7 Table 2.2: Institutional precautions/arrangements of the EMU Institutional arrangements: 1. In the Maastricht treaty 1.1. Statute of the ECBi.Commitment to price stability ii.Independence of the ECB iii.Prohibition of government deficit financing 1.2. No bail-out clause, too weakReform necessary!!! 1.3. Fiscal convergence criteriai.Government budget deficit ii.Government overall debt 1.4. Monetary structural convergence criteria i.Inflation convergence ii.Long term interest rate convergence iii.Exchange rate stabilization 2. Stability pactFiscal and budgetary discipline 2.3. The Institutional Set-up of the EMU WS 2011/12 © Prof. Dr. Friedrich Schneider, University of Linz, AUSTRIA7 of 48

8 Stability of the Euro depends on the following four factors: (1)size of transaction domain, (2)stability of monetary policy, (3)stability of the political system and (4)fall-back value The Institutional Set-up of the EMU It is obvious, that a currency, which is used by a hundred million people, is much more liquid than a currency which is money for one million people. The larger the single currency area, the better it can act as a cushion against shocks. Ad 1: Size of transaction domain WS 2011/12 © Prof. Dr. Friedrich Schneider, University of Linz, AUSTRIA8 of 48

9 Ad 2: Stability of the monetary policy The stability of the Euro depends on the institutional arrangements which proved so far to be successful The Institutional Set-up of the EMU Ad 3: Stability of the political system Long term monetary stability, of course, depends on monetary policy, and monetary policy is in turn affected by political stability. Strong international currencies have always been linked to strong and stable governments. Problem: How to handle the case of almost bankrupt countries? WS 2011/12 © Prof. Dr. Friedrich Schneider, University of Linz, AUSTRIA9 of 48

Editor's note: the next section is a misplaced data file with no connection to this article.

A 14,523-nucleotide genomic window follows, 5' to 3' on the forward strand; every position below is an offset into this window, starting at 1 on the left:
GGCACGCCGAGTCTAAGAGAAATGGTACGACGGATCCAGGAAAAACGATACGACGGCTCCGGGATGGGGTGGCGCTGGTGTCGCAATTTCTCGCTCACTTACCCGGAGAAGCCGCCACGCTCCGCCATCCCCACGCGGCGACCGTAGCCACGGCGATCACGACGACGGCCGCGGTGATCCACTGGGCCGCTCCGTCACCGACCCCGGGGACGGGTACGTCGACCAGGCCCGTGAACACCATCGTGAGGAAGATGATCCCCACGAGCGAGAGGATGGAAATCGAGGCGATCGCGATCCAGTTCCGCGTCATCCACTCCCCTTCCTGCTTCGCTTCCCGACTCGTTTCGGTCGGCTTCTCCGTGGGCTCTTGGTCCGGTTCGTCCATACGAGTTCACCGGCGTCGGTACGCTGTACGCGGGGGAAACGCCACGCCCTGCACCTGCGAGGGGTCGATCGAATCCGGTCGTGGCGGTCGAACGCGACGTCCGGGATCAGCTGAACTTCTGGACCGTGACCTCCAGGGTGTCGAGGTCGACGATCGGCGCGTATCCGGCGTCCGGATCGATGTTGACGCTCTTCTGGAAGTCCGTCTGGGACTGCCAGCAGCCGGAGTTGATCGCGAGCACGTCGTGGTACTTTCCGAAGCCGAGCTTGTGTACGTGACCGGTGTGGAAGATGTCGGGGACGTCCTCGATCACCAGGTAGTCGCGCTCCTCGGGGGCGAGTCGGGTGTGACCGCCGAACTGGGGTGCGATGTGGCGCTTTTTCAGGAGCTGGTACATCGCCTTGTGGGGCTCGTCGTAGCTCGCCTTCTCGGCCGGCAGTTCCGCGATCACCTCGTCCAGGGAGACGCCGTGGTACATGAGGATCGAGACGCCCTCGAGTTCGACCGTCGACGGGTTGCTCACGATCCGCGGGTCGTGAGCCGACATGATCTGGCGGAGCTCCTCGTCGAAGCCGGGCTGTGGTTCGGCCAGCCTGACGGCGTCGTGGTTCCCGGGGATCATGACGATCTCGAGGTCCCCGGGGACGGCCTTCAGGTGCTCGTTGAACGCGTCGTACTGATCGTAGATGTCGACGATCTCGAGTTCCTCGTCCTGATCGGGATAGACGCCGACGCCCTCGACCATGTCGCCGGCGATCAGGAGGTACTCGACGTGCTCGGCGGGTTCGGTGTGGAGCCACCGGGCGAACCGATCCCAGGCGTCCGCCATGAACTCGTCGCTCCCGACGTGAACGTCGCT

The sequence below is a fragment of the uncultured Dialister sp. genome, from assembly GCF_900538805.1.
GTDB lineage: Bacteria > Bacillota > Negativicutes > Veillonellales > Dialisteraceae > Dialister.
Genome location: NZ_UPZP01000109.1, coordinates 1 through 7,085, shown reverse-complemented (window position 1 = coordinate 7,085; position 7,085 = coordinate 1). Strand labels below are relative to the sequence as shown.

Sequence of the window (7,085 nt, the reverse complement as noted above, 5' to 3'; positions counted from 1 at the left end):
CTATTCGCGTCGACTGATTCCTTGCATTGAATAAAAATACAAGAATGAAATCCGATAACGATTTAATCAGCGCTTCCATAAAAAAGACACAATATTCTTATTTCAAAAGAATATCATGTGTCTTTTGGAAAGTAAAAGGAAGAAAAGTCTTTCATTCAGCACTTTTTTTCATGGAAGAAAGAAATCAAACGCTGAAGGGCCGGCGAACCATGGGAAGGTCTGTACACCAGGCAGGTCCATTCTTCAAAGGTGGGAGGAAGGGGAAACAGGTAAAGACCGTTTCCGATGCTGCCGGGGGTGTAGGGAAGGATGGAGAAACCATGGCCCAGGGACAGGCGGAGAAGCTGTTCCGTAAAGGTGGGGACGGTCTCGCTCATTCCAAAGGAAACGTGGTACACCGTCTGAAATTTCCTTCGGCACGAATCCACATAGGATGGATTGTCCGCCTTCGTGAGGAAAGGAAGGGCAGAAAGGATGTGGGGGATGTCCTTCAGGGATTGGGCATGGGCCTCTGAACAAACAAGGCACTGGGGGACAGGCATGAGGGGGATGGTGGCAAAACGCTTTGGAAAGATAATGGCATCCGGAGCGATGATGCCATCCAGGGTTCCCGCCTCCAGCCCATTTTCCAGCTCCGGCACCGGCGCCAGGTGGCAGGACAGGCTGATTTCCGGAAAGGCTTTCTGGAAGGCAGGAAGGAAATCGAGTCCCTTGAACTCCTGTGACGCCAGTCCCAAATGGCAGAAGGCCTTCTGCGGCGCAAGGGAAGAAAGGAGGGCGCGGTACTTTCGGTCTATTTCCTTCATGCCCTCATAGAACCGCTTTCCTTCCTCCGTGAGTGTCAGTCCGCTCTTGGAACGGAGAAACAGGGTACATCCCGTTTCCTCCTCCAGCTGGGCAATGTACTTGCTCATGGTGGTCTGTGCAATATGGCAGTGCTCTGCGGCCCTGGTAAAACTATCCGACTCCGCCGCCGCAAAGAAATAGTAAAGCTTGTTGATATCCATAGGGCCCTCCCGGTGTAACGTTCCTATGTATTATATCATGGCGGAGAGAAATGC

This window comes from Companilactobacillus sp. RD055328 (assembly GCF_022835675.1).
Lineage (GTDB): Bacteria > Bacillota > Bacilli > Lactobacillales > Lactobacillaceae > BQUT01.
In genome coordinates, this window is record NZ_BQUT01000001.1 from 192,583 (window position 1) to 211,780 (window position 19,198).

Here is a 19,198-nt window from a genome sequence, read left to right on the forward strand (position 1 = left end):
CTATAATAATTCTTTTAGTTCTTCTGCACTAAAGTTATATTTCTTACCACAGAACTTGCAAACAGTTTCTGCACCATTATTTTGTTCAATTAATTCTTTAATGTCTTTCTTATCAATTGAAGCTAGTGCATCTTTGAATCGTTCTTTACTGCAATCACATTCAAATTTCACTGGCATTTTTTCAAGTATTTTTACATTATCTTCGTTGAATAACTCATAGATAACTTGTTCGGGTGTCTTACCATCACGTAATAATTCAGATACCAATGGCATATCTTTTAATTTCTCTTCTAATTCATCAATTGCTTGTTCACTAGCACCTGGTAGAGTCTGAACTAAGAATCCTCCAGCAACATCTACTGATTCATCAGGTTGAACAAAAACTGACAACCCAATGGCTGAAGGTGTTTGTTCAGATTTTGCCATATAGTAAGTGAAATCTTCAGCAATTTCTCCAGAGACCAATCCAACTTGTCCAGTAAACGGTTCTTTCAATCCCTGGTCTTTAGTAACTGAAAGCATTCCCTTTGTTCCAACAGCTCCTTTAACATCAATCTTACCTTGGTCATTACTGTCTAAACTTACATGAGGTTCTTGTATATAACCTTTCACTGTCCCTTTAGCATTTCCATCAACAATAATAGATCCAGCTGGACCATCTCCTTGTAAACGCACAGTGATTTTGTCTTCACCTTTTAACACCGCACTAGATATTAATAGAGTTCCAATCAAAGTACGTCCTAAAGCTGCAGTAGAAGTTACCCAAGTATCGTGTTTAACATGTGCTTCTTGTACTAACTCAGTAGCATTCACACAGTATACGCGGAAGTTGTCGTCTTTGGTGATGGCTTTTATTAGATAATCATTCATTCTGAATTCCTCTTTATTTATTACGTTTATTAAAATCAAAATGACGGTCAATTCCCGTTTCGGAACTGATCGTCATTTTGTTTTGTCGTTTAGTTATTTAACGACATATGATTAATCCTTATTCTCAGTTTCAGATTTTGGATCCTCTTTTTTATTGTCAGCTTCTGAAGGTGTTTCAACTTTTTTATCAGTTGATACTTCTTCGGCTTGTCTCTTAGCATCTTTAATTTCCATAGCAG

10 Most modern currencies (like the EURO) have no real fall-back factor as the older currencies had, which were either gold or silver standards or convertible into one or both of those metals. Ad 4: The fall-back factor In sum, the Euro has two weaknesses: it is not backed by an European Federal Union and it has no real fall-back value The Institutional Set-up of the EMU (1)For most western EU-countries it was worthwhile to shift domestic monetary policy to a transnational (European) level. The expectation is a stable hard currency and low inflation rates but also a better predictability of monetary policy, which has been met up to now! (2)Hence such a change from a domestic institutional monetary arrangement to a transnational one may be worthwhile to consider also for other countries. Two Preliminary Conclusions WS 2011/12 © Prof. Dr. Friedrich Schneider, University of Linz, AUSTRIA10 of 48

11 3. The New and Challenges Task of the IMF after the World Financial Crises (1)The IMF is quite often severely criticized for his policy measures especially in crises periods. (2)Quite often a major reform of the IMF and of other financial institutions is demanded. (3)One outflow of this discussion is the request of a Tobin tax which should be monitored or executed by an international financial institution. (4)Also a better monitoring and hopefully a prevention of financial crises is demanded. WS 2011/12 © Prof. Dr. Friedrich Schneider, University of Linz, AUSTRIA11 of 48